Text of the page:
The Vicar's Tale of Fire and Faith

"Prince, do you care to hear a tale?" asked the Vicar.

"If you care to tell one, I believe you will find me neither inclined nor able to flee."

"Very well. This tale took place in the City by the Lake, where I was assigned shortly after my ordination to assist the vicar of a new cathedral. I was some four decades his junior, and our ways of thinking diverged more than our ages.

"As you know, the City by the Lake has had fire safety regulations for many years. There must be a certain minimum number of water barrels in or near a building, depending on its size, and buckets kept with each barrel, for the purpose of extinguishing fires. If a building is ever found with too few barrels, or with empty barrels or missing buckets, fines are levied, and the building is closed by order of the City until the problem is resolved. These rules were quite a boon for the barrel and bucket makers at first, as I recall, but that is not my point.

"I was younger than my years, quite unacquainted with the ways of the world, and rather zealous and simplistic in my piety, but this vicar boggled even my fervent young mind. I had not thought of the matter of water barrels as I helped him supervise the cathedral's completion. But when the Fire Marshal came one morning to inspect and approve the structure for large gatherings, he found that we had only one barrel and two buckets, instead of the required 10 and 30, respectively. He threatened to disapprove the building.

"'This is the house of God,' the vicar kept insisting. 'God will not let it burn.'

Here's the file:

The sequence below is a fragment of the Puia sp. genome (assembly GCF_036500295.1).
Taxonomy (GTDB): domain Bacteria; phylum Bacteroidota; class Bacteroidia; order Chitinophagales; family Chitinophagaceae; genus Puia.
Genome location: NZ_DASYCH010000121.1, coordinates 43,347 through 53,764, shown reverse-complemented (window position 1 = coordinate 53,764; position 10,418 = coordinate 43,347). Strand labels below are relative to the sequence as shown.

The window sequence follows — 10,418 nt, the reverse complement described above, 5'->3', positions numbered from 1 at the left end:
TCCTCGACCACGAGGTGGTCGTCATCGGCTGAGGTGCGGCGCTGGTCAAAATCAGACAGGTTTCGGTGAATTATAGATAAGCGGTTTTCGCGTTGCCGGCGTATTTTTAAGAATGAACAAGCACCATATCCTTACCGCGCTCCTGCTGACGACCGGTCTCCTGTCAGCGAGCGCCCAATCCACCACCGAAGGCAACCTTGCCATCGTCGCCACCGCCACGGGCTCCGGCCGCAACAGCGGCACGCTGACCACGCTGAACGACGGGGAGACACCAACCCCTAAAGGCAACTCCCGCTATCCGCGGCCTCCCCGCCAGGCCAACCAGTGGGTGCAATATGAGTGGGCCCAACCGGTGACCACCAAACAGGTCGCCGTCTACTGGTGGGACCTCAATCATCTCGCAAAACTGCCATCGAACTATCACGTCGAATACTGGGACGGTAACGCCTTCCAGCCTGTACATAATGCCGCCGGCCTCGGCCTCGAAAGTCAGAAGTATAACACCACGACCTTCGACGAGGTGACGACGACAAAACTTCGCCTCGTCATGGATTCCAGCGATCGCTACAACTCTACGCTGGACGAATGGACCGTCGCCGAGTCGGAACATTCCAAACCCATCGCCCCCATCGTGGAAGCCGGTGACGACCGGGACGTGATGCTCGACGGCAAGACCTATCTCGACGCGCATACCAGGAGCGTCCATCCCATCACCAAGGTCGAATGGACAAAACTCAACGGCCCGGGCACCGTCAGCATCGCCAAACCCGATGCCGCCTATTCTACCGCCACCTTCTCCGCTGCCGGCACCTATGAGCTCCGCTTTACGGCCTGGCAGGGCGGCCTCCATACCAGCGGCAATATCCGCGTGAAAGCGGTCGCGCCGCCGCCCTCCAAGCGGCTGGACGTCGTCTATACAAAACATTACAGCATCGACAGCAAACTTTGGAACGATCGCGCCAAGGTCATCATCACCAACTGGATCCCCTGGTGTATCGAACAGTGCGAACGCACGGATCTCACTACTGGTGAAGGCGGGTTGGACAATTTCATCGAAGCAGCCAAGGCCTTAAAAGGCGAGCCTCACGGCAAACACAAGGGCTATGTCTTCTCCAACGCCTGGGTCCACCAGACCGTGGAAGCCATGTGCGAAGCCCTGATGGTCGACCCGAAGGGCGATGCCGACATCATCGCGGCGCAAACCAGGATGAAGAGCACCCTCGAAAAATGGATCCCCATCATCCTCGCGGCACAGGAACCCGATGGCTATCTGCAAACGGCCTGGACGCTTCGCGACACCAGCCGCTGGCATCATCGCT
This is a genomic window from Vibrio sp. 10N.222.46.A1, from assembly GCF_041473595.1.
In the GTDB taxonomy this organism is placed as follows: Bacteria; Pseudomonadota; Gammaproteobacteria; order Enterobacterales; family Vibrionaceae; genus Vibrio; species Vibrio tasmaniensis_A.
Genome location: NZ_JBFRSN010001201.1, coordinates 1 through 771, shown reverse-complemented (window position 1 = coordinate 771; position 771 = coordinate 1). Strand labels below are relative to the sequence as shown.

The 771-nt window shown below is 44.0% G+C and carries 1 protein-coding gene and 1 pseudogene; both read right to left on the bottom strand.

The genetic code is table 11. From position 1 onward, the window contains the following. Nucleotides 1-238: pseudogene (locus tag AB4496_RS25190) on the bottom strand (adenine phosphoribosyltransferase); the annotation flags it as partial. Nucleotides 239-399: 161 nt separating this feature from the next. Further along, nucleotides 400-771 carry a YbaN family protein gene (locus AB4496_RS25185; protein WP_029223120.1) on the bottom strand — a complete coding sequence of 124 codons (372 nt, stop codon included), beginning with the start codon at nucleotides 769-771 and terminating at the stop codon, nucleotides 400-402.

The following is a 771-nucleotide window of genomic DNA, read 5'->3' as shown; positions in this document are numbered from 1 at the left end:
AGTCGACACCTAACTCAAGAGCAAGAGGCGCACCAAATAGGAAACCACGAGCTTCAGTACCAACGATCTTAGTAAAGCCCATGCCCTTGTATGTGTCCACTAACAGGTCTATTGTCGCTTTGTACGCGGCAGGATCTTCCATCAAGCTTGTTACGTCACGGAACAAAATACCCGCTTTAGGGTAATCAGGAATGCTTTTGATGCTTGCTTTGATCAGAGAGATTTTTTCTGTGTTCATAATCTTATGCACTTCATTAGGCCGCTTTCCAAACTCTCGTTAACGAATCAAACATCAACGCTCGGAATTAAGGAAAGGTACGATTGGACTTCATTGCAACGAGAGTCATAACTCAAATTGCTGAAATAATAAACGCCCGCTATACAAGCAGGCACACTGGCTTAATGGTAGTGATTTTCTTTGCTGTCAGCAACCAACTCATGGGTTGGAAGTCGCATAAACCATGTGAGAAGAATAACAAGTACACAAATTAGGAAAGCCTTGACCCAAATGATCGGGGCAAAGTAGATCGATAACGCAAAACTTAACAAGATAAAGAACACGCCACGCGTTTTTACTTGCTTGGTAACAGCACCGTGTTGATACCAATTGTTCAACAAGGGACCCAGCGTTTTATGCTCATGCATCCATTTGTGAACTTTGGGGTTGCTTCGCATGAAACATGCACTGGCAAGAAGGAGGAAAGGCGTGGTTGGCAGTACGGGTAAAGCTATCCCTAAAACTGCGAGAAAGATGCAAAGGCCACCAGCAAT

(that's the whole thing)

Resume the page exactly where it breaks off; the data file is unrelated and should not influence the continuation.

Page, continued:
"'It won't be of much use to God or to the Church, either,' said the Fire Marshal at last, 'because this building is disapproved. You will hold no services here so long as you are in violation.' And he turned on his heel and marched out the door.

"'We shall see,' said the vicar. 'Have faith, my assistant,' he said to me. Then he hastily scrawled a message, folded the paper, sealed it with his personal seal, and summoned his messenger.

"'There,' he said, with a satisfied smile. 'The Grand Prince will be waiting for the Fire Marshal when he returns from his midday meal, and his decision will be reversed immediately. We shall worship in our new cathedral quite legally tomorrow, and the Fire Marshal may even find it necessary to find other employment.'

"About two hours later, the Grand Prince and a small entourage arrived at the cathedral. He reported that the Fire Marshal had stubbornly refused to acquiesce and had been dismissed. The Grand Prince announced that he had come to approve the building on his own authority. He affixed his signature and seal to the necessary document, in duplicate, and left a copy for the vicar to post in a visible place in the building.